Puppy - Ear Problems

earcanal_72Ear problems in puppies can occur and many are due to infection of the ear canal with tiny mites – Otodectes cyanotis. This mite is smaller than a pinhead and is more common in, and better tolerated by, the cat than the dog. It is not the only cause of ear problems in puppies.

Anatomy

The dog’s ear consists simply of three parts - external, middle and inner. The external ear comprises the flap, or pinna and the external auditory canal. This runs vertically under the skin of the face and then turns inward for a short distance to end at the eardrum or tympanic membrane.

The tympanic membrane, eardrum, divides the external ear from the middle ear which is housed within the large temporal bone of the skull. It consists of the tympanic membrane (eardrum), and three small bones (auditory ossicles) which transmit sounds in the form of vibrations from the eardrum to the inner ear.

The inner ear is the most complicated part of the ear and consists of fluid filled channels and sacs. It is not only concerned with the transmission of sound but areas known as the semi-circular canals are also concerned with the maintenance of balance.

The function of the external ear is to direct sounds down to the eardrum where as vibrations, they pass to the inner ear where they become nerve impulses.

The pinna (earflap) is composed of cartilage covered on both sides by skin. Its movement is controlled by small muscles so that in the prick eared and semi-prick eared breeds the pinna can be swivelled in the direction of sounds in order to direct them into the external auditory meatus (ear canal).

In the floppy eared breeds the earflaps (pinnae) are too large to allow this movement. Many Spaniels and Basset Hounds suffer from ear problems due to their large pinnae preventing ventilation and removal of excess wax and any foreign material. This occurs during natural movement with dogs of the prick and semi-prick eared types.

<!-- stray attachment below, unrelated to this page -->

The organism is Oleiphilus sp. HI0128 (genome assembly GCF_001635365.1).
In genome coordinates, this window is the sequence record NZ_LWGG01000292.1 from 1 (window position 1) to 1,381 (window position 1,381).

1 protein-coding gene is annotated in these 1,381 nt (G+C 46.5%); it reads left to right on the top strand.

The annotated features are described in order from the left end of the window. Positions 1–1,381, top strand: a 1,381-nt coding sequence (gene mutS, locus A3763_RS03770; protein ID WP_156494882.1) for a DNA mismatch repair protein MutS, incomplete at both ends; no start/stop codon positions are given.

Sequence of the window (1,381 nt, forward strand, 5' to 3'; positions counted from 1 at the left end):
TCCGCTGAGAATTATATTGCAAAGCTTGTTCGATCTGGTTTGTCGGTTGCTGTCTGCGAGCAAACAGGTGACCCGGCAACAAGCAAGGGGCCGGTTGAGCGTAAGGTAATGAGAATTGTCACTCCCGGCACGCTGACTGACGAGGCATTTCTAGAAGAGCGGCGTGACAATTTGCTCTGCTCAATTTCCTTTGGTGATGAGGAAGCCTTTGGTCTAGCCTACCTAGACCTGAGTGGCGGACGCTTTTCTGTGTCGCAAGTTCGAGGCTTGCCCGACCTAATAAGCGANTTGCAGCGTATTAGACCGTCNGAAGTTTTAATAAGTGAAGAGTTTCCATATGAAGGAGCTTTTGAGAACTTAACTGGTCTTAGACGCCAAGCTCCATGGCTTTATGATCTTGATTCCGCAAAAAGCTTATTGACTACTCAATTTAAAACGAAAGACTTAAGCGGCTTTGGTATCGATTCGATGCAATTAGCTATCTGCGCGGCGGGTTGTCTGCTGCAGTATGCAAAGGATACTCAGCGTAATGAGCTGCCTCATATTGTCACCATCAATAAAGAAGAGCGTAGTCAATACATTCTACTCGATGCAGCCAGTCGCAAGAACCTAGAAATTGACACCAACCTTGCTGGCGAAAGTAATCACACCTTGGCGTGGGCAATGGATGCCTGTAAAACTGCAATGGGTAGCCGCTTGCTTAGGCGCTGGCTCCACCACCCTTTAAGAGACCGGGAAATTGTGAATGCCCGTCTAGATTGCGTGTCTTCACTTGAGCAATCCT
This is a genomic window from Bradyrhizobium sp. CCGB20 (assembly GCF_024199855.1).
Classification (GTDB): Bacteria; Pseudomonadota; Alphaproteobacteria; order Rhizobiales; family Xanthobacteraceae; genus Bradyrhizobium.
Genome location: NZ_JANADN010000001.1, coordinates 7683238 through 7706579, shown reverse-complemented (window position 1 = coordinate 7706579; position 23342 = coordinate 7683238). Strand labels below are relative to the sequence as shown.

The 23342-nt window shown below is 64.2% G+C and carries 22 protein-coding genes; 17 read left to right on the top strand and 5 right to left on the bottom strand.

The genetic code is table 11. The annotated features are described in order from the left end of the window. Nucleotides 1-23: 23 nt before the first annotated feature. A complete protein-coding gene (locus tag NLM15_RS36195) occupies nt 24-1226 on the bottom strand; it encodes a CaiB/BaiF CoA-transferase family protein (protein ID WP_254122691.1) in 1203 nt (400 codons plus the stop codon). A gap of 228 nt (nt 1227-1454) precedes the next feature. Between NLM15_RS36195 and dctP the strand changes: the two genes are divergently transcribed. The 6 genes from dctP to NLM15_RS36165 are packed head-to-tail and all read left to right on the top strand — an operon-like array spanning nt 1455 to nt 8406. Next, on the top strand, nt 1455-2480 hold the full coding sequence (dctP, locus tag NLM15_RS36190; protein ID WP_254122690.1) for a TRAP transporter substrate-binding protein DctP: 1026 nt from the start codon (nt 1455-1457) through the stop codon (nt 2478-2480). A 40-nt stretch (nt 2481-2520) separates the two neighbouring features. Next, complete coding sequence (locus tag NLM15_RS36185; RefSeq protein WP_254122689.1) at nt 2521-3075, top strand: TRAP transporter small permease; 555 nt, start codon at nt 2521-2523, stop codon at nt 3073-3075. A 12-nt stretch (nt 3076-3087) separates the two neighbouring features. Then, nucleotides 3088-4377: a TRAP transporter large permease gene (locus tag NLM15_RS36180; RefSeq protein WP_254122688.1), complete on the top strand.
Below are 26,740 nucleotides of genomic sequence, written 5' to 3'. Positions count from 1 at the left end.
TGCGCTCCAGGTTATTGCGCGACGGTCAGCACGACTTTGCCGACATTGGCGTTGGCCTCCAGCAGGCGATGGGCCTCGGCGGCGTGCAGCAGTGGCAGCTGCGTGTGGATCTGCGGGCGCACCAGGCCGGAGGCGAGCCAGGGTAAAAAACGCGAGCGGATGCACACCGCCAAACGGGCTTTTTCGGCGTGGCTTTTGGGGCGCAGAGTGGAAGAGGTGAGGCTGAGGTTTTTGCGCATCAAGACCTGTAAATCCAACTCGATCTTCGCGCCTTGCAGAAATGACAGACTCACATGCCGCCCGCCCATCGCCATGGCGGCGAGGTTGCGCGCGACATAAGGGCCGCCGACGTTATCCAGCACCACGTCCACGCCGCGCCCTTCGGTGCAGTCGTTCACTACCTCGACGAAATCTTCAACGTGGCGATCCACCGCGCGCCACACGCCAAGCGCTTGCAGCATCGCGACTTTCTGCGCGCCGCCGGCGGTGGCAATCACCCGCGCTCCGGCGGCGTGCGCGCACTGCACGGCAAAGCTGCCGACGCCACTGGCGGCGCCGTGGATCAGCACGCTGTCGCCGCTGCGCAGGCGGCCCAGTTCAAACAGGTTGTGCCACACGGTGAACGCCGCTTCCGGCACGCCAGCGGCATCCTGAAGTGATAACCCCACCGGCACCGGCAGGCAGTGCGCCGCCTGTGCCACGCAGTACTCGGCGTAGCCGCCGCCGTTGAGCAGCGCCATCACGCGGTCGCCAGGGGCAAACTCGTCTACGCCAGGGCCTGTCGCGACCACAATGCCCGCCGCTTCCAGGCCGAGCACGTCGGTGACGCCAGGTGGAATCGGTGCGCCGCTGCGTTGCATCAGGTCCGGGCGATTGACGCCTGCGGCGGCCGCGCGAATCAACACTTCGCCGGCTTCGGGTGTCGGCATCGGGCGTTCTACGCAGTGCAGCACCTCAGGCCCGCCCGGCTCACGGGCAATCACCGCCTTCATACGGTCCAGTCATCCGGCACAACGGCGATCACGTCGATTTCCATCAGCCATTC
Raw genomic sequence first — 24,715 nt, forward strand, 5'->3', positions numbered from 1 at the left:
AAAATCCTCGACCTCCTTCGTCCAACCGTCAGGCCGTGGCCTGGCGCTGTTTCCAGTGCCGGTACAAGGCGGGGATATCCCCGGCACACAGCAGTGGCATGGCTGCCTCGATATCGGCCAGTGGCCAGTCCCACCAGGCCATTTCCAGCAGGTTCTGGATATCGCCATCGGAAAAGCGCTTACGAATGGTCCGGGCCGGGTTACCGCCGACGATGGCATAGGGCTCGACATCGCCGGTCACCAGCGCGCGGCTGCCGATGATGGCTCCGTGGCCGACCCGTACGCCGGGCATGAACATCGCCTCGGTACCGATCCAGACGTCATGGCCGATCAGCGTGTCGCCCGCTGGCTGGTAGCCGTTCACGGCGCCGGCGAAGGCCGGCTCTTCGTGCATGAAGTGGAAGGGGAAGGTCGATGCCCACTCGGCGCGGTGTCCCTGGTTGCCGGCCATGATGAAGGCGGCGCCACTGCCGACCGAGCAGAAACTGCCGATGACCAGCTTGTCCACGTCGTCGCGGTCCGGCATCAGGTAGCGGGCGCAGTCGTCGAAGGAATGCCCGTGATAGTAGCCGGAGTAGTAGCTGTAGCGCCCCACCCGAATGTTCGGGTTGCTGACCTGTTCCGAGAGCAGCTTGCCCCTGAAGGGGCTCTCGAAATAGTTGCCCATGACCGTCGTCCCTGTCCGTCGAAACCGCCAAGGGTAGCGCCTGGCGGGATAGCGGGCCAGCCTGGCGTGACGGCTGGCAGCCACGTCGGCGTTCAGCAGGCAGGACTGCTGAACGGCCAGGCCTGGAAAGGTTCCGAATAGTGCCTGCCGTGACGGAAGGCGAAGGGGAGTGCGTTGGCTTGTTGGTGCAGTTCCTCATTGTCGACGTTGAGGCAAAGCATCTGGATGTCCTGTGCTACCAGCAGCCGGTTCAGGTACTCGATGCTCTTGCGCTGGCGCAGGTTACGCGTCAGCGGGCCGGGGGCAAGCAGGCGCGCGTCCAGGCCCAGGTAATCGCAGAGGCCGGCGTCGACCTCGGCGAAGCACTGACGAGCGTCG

Problems

In the puppy otitis externa, (inflammation of the external ear canal) may be due to causes other than mites. These include conformation (long earflaps) as well as foreign bodies, e.g. grass awns or insects and also generalised skin disease (eczema) since the ear canal is lined with a type of skin known as the integument. Inflammation can also be the result of a generalised fever or, in some cases, trauma sometimes inflicted by the puppy scratching to try to relieve some of the initial irritation.

Microorganisms, in the form of bacteria and yeasts can also sometimes be the cause.

What are the signs?

Continuous irritation, rubbing and scratching of the ears, sometimes with self-inflicted eczema, (dermatitis) appearing on the outside of the earflaps. There is often a characteristic foetid odour with a lot of dark wax varying in colour from black to orange/brown. These signs in the puppy are similar irrespective of the cause. Therefore it is essential that, if noted, you contact us without delay.

How is it diagnosed?

Careful examination of the ear canal is necessary, sometimes with laboratory examination of wax, etc. since the signs will be similar, irrespective of whether the cause is ear mites, bacteria or yeast infection.

If otitis is not accurately diagnosed and effectively treated it can become chronic resulting in changes to the integument which becomes thickened. This constricts the size of the canal, making the situation worse for the patient.

You mention dogs with large floppy ears being at more risk. What can be done about this?

oncology_microscope_72If, after careful examination, it is realised that ventilation to the external auditory canal is insufficient, a relatively straightforward operation which in no way alters the dog’s appearance can be undertaken to ensure that the external ear, including the horizontal canal and eardrum, receive more ventilation. This is known as an aural resection or lateral wall resection.

Can chronic otitis cause any other problems?

The danger is that the infection crosses the tympanum (eardrum) and the middle ear becomes involved. The problem then becomes far more difficult to treat and can ultimately result both in hearing and also balance problems.

Used and/or modified with permission under license. ©Lifelearn, The Penguin House, Castle Riggs, Dunfermline FY11 8SG


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